Katalin Karikó and Drew Weissman Awarded Nobel Prize in Physiology or Medicine For Discoveries Relating to mRNA Vaccines

Today, the Nobel Assembly at Karolinska Institutet announced that the Nobel Prize in medicine was awarded to Katalin Karikó and Drew Weissman “for their discoveries concerning nucleoside base modifications that enabled the development of effective mRNA [messenger RNA] vaccines against COVID-19.”  Dr. Karikó is a Professor at Szeged University and an Adjunct Professor at Perelman School of Medicine at the University of Pennsylvania.  Dr. Weissman is the Roberts Family Professor in Vaccine Research and Director of the Penn Institute for RNA Innovations.

According to the Nobel Assembly, that research by Karikó and Weissman laid the foundation for development of mRNA vaccines for COVID-19.  Before the COVID-19 pandemic, vaccines were based on:  (1) killed or weakened viruses, like the polio, measles, and yellow fever vaccines; (2) using parts of viral genetic code that encodes proteins on the virus surface to stimulate formation of virus-blocking antibodies, like the vaccines against hepatitis B and human papillomavirus; or (3) putting parts of the viral genetic code in a harmless carrier virus, known as a vector, like in the Ebola virus vaccine.  The Nobel Assembly reported that each of these methods requires large-scale cell culture, which limits the possibility for rapid vaccine production and that while messenger RNA vaccines had also been studied (prior to the work of Karikó and Weissman), the use of in vitro (non-cell culture) methods for transcribing mRNA resulted in mRNA that was difficult to deliver and often caused inflammatory responses.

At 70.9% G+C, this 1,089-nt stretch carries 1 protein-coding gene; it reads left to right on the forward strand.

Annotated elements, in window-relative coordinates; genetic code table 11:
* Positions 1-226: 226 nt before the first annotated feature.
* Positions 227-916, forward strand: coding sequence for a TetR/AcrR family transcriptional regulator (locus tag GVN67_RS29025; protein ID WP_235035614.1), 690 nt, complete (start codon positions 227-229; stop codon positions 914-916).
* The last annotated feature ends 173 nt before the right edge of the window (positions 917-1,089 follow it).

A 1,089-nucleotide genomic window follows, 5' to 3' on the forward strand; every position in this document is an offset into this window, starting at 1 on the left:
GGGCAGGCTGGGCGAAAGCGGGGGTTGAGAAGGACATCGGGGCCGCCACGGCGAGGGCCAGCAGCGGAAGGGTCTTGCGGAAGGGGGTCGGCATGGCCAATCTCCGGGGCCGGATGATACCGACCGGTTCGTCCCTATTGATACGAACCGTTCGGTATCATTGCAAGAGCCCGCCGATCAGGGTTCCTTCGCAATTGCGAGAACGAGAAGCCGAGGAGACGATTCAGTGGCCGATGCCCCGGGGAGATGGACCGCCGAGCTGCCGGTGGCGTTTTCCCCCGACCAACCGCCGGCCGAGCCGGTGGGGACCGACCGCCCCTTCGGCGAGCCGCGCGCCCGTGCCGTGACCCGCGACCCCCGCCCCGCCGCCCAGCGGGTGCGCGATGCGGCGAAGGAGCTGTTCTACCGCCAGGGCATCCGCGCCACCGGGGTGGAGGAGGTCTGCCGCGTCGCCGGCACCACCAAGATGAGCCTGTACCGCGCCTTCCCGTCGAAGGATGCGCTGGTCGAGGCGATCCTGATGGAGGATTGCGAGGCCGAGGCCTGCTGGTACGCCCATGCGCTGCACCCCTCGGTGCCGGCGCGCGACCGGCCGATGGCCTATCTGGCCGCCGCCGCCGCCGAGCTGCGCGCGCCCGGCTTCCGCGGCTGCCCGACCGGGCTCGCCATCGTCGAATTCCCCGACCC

The Nobel Assembly explained that “Karikó and Weissman showed that the delivery of mRNA generated with base modifications markedly increased protein production compared to unmodified mRNA. …  Through their discoveries that base modifications both reduced inflammatory responses and increased protein production, Karikó and Weissman had eliminated critical obstacles on the way to clinical applications of mRNA” which allowed mRNA vaccines encoding the SARS-CoV-2 surface protein to be developed at “record speed.”